Lawmakers divided on need for special session

April 14, 2012|By ANDREW SCHOTZ |

State lawmakers representing Washington County suspect they’ll be called back to Annapolis for a special session on budget matters.

But they say three months should have been enough for the legislature to finish its work. It should never have come to this.

However, they don’t all agree on whether a special session is necessary.

Some Republicans are content to leave the approved budget as it is.

But two local Democrats said cuts in that budget are severe and need to be countered with a tax package that was supposed to have passed during the regular session.

The Maryland General Assembly is required to pass a budget each year. That happened during the session that concluded on Monday, but other measures connected to the budget stalled and didn’t pass before the legislature adjourned at midnight.

One was a package of tax increases that was supposed to provide revenue for the budget.

Another was a bill — known as the Budget Reconciliation and Financing Act, or BRFA — that is passed annually to pave the way for certain budget items.

One BRFA change this year was a gradual shift in teacher pensions costs from the state to the counties.

A plan to add a casino in Prince George’s County and table games at all Maryland casinos, if approved in a referendum, also became attached to the budget process and didn’t pass.

Gov. Martin O’Malley and House Speaker Michael E. Busch accused Sen. President Thomas V. Mike Miller Jr. of holding up the budget to get the gambling bill passed.

Miller countered by saying the gaming expansion would have provided the state money to plug more of its budget gap and avoid future tax increases. He said the tax-increase bill reached his desk only a half-hour before the session was to adjourn.

So far, O’Malley hasn’t said definitively that there will be a special session or when it will be. He has called for Busch and Miller to work out their differences first.

O’Malley said Friday that he planned to meet with the legislative leadership in the next several days to discuss a special session, according to the Associated Press.

Del. John P. Donoghue, D-Washington, guessed on Friday that a special session will be held in May. That would give Busch, Miller and O’Malley — all Democrats — time to agree on the scope of a special session.

The next fiscal year begins July 1.

Not ‘doomsday’

The budget that passed, nicknamed a “doomsday” spending plan, calls for $512 million in cuts, particularly to education, out of roughly $36 billion in spending.

But Del. Neil C. Parrott, R-Washington, pointed out that fiscal 2013 spending still would be about $700 million more than in fiscal 2012.

Sen. Christopher B. Shank, R-Washington, called it a “live within your means” budget, a phrase several Republican lawmakers are using.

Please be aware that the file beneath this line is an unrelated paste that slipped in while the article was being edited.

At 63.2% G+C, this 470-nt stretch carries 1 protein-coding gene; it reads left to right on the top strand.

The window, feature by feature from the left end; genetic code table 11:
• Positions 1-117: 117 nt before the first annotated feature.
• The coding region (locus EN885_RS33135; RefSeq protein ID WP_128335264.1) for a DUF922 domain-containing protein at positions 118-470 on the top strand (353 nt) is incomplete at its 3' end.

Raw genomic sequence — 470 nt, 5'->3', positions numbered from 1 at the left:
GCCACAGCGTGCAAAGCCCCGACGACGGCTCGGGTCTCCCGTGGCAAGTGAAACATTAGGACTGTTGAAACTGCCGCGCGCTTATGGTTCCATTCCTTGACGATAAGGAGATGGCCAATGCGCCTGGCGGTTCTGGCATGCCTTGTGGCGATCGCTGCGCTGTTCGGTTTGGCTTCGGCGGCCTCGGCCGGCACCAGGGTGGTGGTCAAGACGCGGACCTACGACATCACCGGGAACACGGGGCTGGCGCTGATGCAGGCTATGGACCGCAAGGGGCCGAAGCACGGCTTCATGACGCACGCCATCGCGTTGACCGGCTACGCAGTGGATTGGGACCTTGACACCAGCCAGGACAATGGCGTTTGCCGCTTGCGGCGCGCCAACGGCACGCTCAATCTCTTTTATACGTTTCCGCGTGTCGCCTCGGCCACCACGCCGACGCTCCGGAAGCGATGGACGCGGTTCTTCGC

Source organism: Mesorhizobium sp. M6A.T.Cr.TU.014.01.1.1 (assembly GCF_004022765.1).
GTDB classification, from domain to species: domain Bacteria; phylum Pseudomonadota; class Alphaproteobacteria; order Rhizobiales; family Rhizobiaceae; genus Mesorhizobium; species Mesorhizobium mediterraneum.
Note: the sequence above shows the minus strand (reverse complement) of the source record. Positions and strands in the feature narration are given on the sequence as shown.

“I do not think it would be catastrophic,” Del. Andrew A. Serafini, R-Washington, said. “If it worked for 2012, it can work for 2013.”

Del. Michael J. Hough, R-Frederick/Washington, said it’s one of the first reasonable state budgets approved in many years.

“I’m thankful that what happened happened,” he said, referring to the breakdown of certain parts of the budget package.

Hough said local governments might feel stung, but the budget will be less harmful than what was expected to pass, including the teacher-pension shift.

However, the shift of pension costs and other budget-related components won’t simply be dropped, said Del. LeRoy E. Myers Jr., R-Washington/Allegany.

“The governor has no choice but to call for a special session,” he said.

Donoghue and Sen. Ronald N. Young, D-Frederick/Washington, said the cuts are too drastic to stand.

“We’ve got to firm up the budget and get the Prince George’s gaming issue out of the way,” Donoghue said.

“I think it was wrong that we didn’t finish ... but it’s worse if we don’t (come back),” Young said.

Sen. George C. Edwards, R-Garrett/Allegany/Washington, said the cuts, as passed, will cost about $7.5 million total for the three counties he represents.

But those are cuts from increased levels of funding — which, he said, localities have come to expect — not current levels of funding.

Edwards said the budget process should start with “level funding,” counting on the same amount year to year, then add what’s necessary, instead of assuming annual increases.

Lack of focus?

Failing to finish the work makes the legislature and the administration look bad, Edwards said.

Shank suggested that O’Malley was too busy working on other parts of his agenda, such as offshore wind and same-sex marriage, to pay much attention to budget negotiations.

Same-sex marriage debate dominated the legislature for the first half of the session, Hough said.

Near the end of the session, when Easter weekend and the Baltimore Orioles’ opening day arrived, lawmakers had periods of down time before an unusually late budget scramble on the final day, Myers said.

If the legislature were truly focused, Serafini said, “we could have had a 60-day session and been done.”

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